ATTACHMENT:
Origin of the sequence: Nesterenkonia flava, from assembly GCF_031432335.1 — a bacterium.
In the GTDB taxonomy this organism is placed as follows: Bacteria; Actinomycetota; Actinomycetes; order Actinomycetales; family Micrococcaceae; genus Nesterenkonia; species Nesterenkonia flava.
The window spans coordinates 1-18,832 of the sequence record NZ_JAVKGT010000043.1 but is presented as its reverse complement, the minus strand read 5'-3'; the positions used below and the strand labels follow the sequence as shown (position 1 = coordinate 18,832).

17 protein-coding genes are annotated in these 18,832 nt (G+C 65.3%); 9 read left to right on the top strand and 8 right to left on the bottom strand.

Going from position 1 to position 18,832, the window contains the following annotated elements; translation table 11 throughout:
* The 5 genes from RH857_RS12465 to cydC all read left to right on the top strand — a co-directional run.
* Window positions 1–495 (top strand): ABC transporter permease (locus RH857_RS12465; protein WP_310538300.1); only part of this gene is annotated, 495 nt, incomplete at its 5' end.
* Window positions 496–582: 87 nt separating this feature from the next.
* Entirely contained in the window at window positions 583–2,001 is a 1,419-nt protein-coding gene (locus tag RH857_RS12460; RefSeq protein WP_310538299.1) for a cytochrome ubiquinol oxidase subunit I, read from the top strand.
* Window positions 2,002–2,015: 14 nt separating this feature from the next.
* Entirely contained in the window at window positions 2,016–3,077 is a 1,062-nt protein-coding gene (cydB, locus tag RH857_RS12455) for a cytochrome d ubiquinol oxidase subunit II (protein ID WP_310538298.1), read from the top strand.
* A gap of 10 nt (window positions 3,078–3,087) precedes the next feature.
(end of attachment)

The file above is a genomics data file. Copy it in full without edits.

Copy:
Origin of the sequence: Nesterenkonia flava, from assembly GCF_031432335.1 — a bacterium.
In the GTDB taxonomy this organism is placed as follows: Bacteria; Actinomycetota; Actinomycetes; order Actinomycetales; family Micrococcaceae; genus Nesterenkonia; species Nesterenkonia flava.
The window spans coordinates 1-18,832 of the sequence record NZ_JAVKGT010000043.1 but is presented as its reverse complement, the minus strand read 5'-3'; the positions used below and the strand labels follow the sequence as shown (position 1 = coordinate 18,832).

17 protein-coding genes are annotated in these 18,832 nt (G+C 65.3%); 9 read left to right on the top strand and 8 right to left on the bottom strand.

Going from position 1 to position 18,832, the window contains the following annotated elements; translation table 11 throughout:
* The 5 genes from RH857_RS12465 to cydC all read left to right on the top strand — a co-directional run.
* Window positions 1–495 (top strand): ABC transporter permease (locus RH857_RS12465; protein WP_310538300.1); only part of this gene is annotated, 495 nt, incomplete at its 5' end.
* Window positions 496–582: 87 nt separating this feature from the next.
* Entirely contained in the window at window positions 583–2,001 is a 1,419-nt protein-coding gene (locus tag RH857_RS12460; RefSeq protein WP_310538299.1) for a cytochrome ubiquinol oxidase subunit I, read from the top strand.
* Window positions 2,002–2,015: 14 nt separating this feature from the next.
* Entirely contained in the window at window positions 2,016–3,077 is a 1,062-nt protein-coding gene (cydB, locus tag RH857_RS12455) for a cytochrome d ubiquinol oxidase subunit II (protein ID WP_310538298.1), read from the top strand.
* A gap of 10 nt (window positions 3,078–3,087) precedes the next feature.